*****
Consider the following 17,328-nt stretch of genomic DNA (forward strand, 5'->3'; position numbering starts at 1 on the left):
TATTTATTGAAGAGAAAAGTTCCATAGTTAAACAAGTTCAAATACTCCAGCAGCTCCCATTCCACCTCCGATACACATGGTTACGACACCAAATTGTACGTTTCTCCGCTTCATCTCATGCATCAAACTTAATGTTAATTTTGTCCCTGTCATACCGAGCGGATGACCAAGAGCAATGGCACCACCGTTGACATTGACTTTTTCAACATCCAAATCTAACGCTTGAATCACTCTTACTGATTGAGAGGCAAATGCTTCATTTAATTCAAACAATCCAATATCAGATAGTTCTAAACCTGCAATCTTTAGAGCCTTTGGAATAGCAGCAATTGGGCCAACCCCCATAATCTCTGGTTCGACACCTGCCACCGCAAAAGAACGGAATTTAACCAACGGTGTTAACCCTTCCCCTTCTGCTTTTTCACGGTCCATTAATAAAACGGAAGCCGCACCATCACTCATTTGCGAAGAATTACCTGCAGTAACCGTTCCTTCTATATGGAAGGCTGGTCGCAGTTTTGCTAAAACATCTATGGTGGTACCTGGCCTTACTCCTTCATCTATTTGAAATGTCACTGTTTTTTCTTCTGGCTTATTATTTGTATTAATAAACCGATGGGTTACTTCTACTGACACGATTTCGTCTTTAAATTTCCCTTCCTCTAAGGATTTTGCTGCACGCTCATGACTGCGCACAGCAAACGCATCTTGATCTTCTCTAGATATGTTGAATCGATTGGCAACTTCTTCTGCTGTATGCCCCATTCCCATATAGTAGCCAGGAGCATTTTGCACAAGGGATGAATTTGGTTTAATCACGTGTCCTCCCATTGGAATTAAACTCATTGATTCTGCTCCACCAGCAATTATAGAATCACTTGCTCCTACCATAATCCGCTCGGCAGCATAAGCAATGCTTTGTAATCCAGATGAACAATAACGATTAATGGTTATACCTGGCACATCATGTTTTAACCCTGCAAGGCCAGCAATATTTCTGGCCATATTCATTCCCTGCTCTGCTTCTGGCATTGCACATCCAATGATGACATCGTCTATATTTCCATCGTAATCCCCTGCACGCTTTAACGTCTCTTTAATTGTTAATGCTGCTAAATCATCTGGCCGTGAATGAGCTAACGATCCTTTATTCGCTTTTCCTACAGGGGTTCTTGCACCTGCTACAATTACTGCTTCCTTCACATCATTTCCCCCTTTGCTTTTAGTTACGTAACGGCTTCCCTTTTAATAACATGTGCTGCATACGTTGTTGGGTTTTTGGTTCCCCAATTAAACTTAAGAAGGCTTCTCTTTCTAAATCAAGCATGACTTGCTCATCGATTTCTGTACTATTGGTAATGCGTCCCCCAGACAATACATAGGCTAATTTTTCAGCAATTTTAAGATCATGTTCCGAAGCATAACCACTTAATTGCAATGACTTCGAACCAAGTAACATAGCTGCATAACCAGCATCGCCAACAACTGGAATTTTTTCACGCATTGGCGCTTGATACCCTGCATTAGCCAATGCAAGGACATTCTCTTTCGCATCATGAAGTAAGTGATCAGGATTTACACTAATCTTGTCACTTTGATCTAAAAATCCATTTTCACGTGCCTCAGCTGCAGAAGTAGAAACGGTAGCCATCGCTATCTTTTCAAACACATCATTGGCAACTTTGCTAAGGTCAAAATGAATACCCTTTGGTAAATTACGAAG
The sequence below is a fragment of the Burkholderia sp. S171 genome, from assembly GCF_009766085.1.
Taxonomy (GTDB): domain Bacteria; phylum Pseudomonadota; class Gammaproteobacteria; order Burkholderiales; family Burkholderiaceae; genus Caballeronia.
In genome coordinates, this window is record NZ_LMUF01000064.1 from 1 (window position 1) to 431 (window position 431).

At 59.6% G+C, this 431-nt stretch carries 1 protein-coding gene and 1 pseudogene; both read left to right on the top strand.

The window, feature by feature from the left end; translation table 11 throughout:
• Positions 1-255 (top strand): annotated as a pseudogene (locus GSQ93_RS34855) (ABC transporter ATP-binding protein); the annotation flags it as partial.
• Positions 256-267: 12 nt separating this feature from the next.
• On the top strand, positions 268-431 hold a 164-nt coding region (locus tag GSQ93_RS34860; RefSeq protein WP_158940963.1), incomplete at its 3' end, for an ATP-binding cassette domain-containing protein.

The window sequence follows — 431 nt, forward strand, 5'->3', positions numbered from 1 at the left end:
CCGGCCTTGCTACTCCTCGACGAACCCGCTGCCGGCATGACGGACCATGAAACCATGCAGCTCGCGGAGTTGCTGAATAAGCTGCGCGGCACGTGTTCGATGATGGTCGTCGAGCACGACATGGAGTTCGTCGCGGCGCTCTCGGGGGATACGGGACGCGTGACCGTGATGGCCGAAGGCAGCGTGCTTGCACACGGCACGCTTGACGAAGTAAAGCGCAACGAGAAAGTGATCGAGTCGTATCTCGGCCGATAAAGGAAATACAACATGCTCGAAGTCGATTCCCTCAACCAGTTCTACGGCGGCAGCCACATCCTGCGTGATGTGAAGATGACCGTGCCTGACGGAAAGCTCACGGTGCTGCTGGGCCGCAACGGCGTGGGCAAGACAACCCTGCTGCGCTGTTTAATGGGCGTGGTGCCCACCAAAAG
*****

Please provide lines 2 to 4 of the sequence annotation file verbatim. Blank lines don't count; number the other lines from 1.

TATTTATTGAAGAGAAAAGTTCCATAGTTAAACAAGTTCAAATACTCCAGCAGCTCCCATTCCACCTCCGATACACATGGTTACGACACCAAATTGTACGTTTCTCCGCTTCATCTCATGCATCAAACTTAATGTTAATTTTGTCCCTGTCATACCGAGCGGATGACCAAGAGCAATGGCACCACCGTTGACATTGACTTTTTCAACATCCAAATCTAACGCTTGAATCACTCTTACTGATTGAGAGGCAAATGCTTCATTTAATTCAAACAATCCAATATCAGATAGTTCTAAACCTGCAATCTTTAGAGCCTTTGGAATAGCAGCAATTGGGCCAACCCCCATAATCTCTGGTTCGACACCTGCCACCGCAAAAGAACGGAATTTAACCAACGGTGTTAACCCTTCCCCTTCTGCTTTTTCACGGTCCATTAATAAAACGGAAGCCGCACCATCACTCATTTGCGAAGAATTACCTGCAGTAACCGTTCCTTCTATATGGAAGGCTGGTCGCAGTTTTGCTAAAACATCTATGGTGGTACCTGGCCTTACTCCTTCATCTATTTGAAATGTCACTGTTTTTTCTTCTGGCTTATTATTTGTATTAATAAACCGATGGGTTACTTCTACTGACACGATTTCGTCTTTAAATTTCCCTTCCTCTAAGGATTTTGCTGCACGCTCATGACTGCGCACAGCAAACGCATCTTGATCTTCTCTAGATATGTTGAATCGATTGGCAACTTCTTCTGCTGTATGCCCCATTCCCATATAGTAGCCAGGAGCATTTTGCACAAGGGATGAATTTGGTTTAATCACGTGTCCTCCCATTGGAATTAAACTCATTGATTCTGCTCCACCAGCAATTATAGAATCACTTGCTCCTACCATAATCCGCTCGGCAGCATAAGCAATGCTTTGTAATCCAGATGAACAATAACGATTAATGGTTATACCTGGCACATCATGTTTTAACCCTGCAAGGCCAGCAATATTTCTGGCCATATTCATTCCCTGCTCTGCTTCTGGCATTGCACATCCAATGATGACATCGTCTATATTTCCATCGTAATCCCCTGCACGCTTTAACGTCTCTTTAATTGTTAATGCTGCTAAATCATCTGGCCGTGAATGAGCTAACGATCCTTTATTCGCTTTTCCTACAGGGGTTCTTGCACCTGCTACAATTACTGCTTCCTTCACATCATTTCCCCCTTTGCTTTTAGTTACGTAACGGCTTCCCTTTTAATAACATGTGCTGCATACGTTGTTGGGTTTTTGGTTCCCCAATTAAACTTAAGAAGGCTTCTCTTTCTAAATCAAGCATGACTTGCTCATCGATTTCTGTACTATTGGTAATGCGTCCCCCAGACAATACATAGGCTAATTTTTCAGCAATTTTAAGATCATGTTCCGAAGCATAACCACTTAATTGCAATGACTTCGAACCAAGTAACATAGCTGCATAACCAGCATCGCCAACAACTGGAATTTTTTCACGCATTGGCGCTTGATACCCTGCATTAGCCAATGCAAGGACATTCTCTTTCGCATCATGAAGTAAGTGATCAGGATTTACACTAATCTTGTCACTTTGATCTAAAAATCCATTTTCACGTGCCTCAGCTGCAGAAGTAGAAACGGTAGCCATCGCTATCTTTTCAAACACATCATTGGCAACTTTGCTAAGGTCAAAATGAATACCCTTTGGTAAATTACGAAG
The sequence below is a fragment of the Burkholderia sp. S171 genome, from assembly GCF_009766085.1.
Taxonomy (GTDB): domain Bacteria; phylum Pseudomonadota; class Gammaproteobacteria; order Burkholderiales; family Burkholderiaceae; genus Caballeronia.